It All Comes Together: Anti-Gun Dick Sporting Goods CEO Floats Idea of Third-Party Presidential Run

FILE – This Thursday, March 1, 2018, file photo shows a Dick’s Sporting Goods sign at one of their stores. A 20-year-old man in southern Oregon has filed a lawsuit against Dick’s Sporting Goods and Walmart after he says they refused to sell him a rifle. (AP Photo/Rogelio V. Solis, File)

If you’ve been watching the saga of Dick’s Sporting Goods, you’d know that since the Parkland shooting, the company has been losing money hand over fist thanks to its CEO deciding to take an anti-gun stance, as well as engage in activist work to limit 2nd Amendment rights.

The move by Dick’s CEO, Ed Stack, cost the company somewhere in the ballpark of a quarter of a billion dollars according to Stack himself. Despite his actions losing his company millions, he expressed that he had no regrets for his actions.

(READ: Dick’s Sporting Goods CEO Says His Anti-Gun Crusade Has Cost The Company A Quarter Billion Dollars)

It was an odd thing for a CEO to say. Losing that much money isn’t exactly something to be proud of. Even if you are proud of the work you’ve done, it’s not exactly something investors and possibly board members enjoy hearing.

Now, however, it all seems to make sense as reports are now coming in that Stack is weighing a run for the Oval Office as a third-party candidate. As reported by Politico, focus groups are being asked interesting questions about the 2020 lineup, and whether or not he’d do well in the political ring:

Various messages were presented to a focus group in southern Wisconsin this week centering on the billionaire businessman, along with possible three-way match-ups against Donald Trump and Joe Biden or Elizabeth Warren.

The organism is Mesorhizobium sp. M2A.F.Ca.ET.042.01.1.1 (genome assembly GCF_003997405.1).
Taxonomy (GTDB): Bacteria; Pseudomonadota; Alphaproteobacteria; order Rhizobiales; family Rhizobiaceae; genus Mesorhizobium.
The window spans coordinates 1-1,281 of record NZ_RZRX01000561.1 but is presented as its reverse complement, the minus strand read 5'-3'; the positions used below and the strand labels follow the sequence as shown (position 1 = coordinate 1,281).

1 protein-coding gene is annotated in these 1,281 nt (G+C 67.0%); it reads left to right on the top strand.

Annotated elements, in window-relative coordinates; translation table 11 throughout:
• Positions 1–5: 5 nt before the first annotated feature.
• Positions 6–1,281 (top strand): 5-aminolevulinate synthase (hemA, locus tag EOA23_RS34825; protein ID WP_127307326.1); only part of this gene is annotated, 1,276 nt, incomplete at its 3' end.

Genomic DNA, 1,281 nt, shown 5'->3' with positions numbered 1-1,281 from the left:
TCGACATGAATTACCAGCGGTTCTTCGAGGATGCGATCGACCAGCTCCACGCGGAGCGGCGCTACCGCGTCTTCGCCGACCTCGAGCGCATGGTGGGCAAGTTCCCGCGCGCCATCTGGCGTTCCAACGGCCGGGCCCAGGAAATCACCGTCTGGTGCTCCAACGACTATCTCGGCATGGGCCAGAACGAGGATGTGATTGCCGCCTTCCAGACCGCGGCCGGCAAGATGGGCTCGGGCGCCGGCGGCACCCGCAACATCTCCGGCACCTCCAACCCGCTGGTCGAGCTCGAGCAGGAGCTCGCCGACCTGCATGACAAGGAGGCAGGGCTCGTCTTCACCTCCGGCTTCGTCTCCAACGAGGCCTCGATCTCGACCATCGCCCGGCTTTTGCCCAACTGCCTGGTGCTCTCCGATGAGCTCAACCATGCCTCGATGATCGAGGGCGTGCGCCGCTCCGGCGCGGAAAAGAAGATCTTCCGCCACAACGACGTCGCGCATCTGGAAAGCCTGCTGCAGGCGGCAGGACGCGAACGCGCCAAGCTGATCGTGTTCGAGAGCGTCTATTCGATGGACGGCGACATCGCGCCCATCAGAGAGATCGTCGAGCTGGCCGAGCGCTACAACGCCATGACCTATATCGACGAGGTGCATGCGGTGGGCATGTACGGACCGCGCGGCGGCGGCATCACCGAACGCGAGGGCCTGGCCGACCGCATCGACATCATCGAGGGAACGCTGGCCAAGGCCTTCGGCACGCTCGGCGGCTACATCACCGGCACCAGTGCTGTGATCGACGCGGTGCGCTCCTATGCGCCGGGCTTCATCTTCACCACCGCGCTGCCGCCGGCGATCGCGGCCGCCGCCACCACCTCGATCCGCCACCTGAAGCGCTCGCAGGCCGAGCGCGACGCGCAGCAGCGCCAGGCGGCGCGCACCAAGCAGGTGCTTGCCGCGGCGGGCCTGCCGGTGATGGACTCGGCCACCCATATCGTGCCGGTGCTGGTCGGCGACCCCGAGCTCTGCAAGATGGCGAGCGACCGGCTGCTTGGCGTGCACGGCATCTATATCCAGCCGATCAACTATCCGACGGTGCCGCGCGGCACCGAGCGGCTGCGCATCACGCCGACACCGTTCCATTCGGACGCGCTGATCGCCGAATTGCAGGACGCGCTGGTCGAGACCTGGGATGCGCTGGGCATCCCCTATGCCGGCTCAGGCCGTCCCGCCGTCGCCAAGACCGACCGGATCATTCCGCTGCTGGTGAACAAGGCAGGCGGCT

The focus group, according to a source who took part in the testing, ran through varying themes involving Stack and heavily focused on his example of “showing leadership” by halting the sale of assault-style rifles at all of Dick’s Sporting Goods stores in the wake of the high school massacre in Parkland, Fla.


A source familiar with Stack denied that the CEO has any intentions to run for office, but as Politico notes, that seems unlikely, given the questions being asked of focus groups. Politico also predicted that Stack’s inclusion into the race as a third-party candidate would have a wide-ranging effect on it.

I disagree.

For one, it’s clear that Stack will enter the race with a platform focused on gun control. A Democrat did that as well and was the first one shown to the door. Given, Rep. Eric Swalwell wasn’t exactly the most choosable candidate, but his platform was already one that Democrats constantly lose on.

Secondly, despite Stack being a self-professed “Republican,” it’s unlikely that he’s going to attract any votes from the right. His anti-gun stance has clearly alienated many right-leaning voters, and he’s definitely not going to attract any by maintaining that. If anything, he may attract a few Democrats who want something other than an extremist like Warren or Sanders, thus splitting the Democrat party and handing Trump an even bigger win than he’s likely going to get already.

What’s more, I’m not sure many in the business community would have faith in him either. He’s already proved he’s willing to sacrifice massive sums of money in order to virtue signal. Business leaders would have to ask themselves how Stack would cripple them in order to enact his vision of America. How many workers are going to feel safe in their jobs?


In short, the funding for his campaign wouldn’t exactly be impressive. Not from big or small donors.

Stack is testing the waters to see if it’s a good idea for him to wade into the 2020 pool, but let me save him some time…

The answer is “no, it’s not.”



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